Globalization and emerging diseases is a complex topic because of its interdisciplinary as well as its worldwide scope. While there are many books on the general subject, most students will find it helpful to choose a specific case study of an emerging or reemerging disease and trace the path of its spread from one country to another, along with the means of its spread. Frontline ( PBS.org ) produced a documentary describing the SARS outbreak of 2002–2003. In addition, the BBC has produced a documentary about the 2013–2014 Ebola epidemic that is particularly revealing about the slowness of the WHO's response to the outbreak and the reasons for it.
Although such agencies as the CDC and the WHO do their best to anticipate emerging and reemerging infectious diseases, it is unlikely that these diseases will ever be completely eliminated. One reason is the rapid pace of genetic mutation in some disease organisms, the influenza virus being the most notable example. The WHO calls an annual conference each February in order to decide which strains of human flu viruses should be targeted by the vaccines prepared for the next seasonal outbreak. Other problems related to genetic mutations in disease organisms include growing resistance to antibiotics among bacteria and the reemergence of fungal diseases among people with HIV infection.
Another reason why infectious diseases are persistent problems is the fact that between 75% and 80% of human infectious diseases are zoonotic in origin; however, worldwide elimination of entire animal species is neither practicable nor desirable. Natural as well as human-made changes in the environment will continue to influence the genetic characteristics, number, and geographic distribution of animals, including the reservoirs and vectors of diseases. It is entirely possible that new diseases will emerge in the future from animal reservoirs as yet unknown.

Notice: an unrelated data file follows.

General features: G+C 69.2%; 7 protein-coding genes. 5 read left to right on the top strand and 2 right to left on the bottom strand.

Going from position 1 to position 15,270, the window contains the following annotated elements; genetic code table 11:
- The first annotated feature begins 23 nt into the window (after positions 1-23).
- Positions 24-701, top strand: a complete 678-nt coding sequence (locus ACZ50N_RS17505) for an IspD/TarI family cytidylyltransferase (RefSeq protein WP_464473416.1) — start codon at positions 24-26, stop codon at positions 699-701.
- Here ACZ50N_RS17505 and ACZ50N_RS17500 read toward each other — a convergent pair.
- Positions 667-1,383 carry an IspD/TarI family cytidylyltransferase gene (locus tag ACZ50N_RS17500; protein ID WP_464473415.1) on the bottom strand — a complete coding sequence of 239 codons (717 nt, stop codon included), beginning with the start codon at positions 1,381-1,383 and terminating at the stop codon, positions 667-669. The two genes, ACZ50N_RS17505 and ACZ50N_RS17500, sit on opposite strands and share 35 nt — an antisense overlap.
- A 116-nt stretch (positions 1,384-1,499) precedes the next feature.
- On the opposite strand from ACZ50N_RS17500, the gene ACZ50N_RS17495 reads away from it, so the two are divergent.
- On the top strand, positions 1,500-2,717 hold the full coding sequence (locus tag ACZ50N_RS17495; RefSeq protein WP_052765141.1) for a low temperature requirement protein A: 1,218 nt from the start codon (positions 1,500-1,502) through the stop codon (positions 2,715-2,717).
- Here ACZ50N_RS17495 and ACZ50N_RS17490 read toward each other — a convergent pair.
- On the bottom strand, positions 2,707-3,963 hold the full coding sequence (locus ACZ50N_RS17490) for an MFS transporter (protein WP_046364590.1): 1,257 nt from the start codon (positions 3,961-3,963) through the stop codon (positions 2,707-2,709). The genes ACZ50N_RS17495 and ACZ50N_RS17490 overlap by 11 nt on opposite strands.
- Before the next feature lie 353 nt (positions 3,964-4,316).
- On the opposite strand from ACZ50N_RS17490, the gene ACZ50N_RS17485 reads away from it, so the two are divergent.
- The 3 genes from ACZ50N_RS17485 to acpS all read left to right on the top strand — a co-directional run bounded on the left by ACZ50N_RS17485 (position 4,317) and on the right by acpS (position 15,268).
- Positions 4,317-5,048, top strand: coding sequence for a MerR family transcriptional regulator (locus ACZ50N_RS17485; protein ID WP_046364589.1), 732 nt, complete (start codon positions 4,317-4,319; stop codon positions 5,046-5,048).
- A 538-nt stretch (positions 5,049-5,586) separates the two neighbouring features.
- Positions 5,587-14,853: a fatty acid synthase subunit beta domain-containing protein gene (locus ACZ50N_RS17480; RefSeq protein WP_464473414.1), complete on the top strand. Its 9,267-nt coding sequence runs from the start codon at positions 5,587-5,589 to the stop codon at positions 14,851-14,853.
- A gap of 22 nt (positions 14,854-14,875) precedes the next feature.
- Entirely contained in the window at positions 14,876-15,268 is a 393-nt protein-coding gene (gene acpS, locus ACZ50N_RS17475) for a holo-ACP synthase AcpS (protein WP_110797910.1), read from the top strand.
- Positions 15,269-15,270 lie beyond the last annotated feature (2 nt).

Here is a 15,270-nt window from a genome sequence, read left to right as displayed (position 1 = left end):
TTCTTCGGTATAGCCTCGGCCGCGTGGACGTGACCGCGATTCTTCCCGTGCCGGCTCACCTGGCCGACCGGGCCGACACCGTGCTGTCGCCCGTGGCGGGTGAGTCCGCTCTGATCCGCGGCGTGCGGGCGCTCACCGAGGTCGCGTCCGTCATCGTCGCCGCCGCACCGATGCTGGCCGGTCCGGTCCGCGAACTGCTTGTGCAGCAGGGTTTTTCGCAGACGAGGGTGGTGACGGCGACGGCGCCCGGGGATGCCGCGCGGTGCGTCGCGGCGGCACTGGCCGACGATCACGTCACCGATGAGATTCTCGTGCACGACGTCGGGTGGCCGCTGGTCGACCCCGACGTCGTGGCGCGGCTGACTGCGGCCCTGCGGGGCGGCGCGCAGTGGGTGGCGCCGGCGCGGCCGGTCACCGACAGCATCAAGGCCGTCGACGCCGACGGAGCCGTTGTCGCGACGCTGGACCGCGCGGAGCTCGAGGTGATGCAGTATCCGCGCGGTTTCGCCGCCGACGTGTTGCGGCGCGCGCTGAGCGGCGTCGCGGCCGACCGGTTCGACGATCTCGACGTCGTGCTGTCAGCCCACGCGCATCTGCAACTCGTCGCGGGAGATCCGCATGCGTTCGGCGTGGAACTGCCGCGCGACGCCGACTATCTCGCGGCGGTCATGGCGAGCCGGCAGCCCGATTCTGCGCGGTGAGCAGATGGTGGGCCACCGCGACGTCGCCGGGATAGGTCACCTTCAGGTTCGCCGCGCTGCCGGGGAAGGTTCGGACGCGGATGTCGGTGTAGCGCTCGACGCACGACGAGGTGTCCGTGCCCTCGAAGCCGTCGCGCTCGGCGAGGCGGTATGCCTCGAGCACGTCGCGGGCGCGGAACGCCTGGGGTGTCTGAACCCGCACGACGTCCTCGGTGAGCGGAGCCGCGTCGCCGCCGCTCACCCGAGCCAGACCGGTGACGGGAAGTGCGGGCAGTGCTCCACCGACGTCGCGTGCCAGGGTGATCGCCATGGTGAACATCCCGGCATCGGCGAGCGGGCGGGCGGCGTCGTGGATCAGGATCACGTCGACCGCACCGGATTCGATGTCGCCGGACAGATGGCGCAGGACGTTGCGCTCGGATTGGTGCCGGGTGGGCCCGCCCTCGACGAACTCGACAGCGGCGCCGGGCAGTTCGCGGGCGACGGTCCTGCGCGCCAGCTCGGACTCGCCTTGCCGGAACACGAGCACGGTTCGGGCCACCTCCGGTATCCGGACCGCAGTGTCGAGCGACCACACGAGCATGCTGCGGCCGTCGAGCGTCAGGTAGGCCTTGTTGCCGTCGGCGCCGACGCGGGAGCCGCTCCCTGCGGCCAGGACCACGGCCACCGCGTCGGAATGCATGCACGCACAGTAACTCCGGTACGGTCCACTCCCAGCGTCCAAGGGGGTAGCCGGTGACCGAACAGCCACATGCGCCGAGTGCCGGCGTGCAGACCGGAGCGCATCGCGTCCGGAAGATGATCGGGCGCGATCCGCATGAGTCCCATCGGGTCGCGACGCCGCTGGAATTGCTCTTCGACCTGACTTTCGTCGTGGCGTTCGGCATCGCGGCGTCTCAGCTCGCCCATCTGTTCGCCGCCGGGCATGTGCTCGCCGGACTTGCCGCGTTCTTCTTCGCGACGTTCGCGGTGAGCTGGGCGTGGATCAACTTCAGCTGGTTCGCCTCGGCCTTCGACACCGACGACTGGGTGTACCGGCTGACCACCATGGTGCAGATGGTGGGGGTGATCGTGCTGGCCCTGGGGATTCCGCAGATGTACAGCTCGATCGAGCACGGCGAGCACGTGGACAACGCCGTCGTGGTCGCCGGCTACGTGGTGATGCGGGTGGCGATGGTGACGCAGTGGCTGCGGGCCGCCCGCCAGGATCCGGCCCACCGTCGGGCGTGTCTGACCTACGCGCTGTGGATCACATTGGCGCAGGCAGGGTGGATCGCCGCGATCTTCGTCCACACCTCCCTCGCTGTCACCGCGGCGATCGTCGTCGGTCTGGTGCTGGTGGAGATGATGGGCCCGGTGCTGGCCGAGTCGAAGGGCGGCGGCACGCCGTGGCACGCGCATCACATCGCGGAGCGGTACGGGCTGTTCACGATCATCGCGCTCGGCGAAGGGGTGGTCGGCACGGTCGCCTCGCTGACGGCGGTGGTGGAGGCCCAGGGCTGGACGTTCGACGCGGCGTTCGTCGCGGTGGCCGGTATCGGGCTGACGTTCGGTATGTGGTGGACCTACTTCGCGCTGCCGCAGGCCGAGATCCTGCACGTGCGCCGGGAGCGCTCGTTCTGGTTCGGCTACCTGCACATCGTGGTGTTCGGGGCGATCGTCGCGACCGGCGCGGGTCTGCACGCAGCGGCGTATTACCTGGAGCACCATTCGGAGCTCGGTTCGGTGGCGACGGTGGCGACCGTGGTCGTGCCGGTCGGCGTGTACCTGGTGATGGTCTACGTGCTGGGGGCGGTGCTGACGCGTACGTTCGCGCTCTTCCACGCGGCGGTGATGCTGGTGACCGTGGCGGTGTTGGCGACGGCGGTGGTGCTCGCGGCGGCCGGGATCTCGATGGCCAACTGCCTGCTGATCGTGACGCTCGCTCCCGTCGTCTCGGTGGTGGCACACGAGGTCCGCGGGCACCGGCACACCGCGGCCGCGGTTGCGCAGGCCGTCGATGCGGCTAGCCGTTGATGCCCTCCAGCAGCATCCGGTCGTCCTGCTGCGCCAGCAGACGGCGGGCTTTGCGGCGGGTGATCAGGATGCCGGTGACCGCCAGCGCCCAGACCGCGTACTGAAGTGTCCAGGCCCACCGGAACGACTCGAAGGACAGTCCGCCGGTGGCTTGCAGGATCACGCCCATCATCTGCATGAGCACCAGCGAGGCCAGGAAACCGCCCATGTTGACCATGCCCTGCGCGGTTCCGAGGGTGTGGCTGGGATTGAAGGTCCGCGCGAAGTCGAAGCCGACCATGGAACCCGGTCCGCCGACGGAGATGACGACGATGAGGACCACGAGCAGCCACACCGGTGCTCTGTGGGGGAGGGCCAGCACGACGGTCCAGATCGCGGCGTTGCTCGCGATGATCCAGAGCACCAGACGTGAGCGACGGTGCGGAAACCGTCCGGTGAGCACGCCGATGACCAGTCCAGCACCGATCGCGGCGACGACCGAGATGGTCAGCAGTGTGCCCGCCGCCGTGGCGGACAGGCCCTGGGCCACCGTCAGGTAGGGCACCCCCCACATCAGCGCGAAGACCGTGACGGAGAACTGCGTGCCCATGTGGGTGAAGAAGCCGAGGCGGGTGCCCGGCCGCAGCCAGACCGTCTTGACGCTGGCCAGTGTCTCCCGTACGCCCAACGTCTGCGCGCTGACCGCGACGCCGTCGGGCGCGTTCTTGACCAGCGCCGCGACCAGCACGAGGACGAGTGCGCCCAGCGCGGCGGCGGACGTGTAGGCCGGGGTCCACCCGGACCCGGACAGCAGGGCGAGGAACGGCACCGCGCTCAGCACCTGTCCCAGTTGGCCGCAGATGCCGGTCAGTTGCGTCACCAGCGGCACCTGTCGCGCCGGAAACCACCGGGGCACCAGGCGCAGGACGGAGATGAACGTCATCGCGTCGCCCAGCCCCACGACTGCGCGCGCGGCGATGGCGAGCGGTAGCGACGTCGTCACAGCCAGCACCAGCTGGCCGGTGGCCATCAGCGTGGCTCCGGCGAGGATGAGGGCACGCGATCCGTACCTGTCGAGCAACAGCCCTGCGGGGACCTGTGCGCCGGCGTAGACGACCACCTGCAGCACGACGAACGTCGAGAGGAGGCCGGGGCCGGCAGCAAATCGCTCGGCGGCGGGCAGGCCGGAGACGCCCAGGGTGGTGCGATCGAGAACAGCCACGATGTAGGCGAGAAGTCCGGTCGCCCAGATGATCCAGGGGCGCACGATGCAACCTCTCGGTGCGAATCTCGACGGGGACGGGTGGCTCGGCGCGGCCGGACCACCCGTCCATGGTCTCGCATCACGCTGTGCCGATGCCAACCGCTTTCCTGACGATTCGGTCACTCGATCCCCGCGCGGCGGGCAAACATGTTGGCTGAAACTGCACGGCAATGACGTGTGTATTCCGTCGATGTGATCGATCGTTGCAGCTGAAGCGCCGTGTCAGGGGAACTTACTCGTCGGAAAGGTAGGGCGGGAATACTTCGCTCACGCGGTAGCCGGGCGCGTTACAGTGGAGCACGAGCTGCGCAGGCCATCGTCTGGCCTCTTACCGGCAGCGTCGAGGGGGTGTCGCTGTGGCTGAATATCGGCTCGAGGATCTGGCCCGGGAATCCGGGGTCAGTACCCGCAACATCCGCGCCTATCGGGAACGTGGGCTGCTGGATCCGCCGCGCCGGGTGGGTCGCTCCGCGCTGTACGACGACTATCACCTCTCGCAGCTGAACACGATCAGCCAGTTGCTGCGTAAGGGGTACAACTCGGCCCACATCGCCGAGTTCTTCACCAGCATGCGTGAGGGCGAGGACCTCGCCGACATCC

Last, there are certain characteristics of the human animal itself that guarantee the long-term survival of infectious diseases: curiosity about the unknown, competitiveness in regard to resources, an interest in adventure or even danger, and a tendency to make decisions based on emotion rather than careful thought. As the section on the risks of travel in the CDC's Yellow Book indicates, people vary widely in their perception of risk and their tolerance of it, and there will always be those who choose “to boldly go where no one has gone before.”
See also Antimicrobial resistance ; Ebola virus disease ; Ecological degradation; Epidemiology ; Pandemics ; Severe acute respiratory syndrome (SARS) .
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Centers for Disease Control and Prevention, National Center for Emerging and Zoonotic Infectious Diseases (NCEZID), 1600 Clifton Rd., Atlanta, GA, United States, 30329, (800) CDC-INFO (232-4636), https://wwwn.cdc.gov/dcs/ContactUs/Form , http://www.cdc.gov .
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Rebecca J. Frey, PhD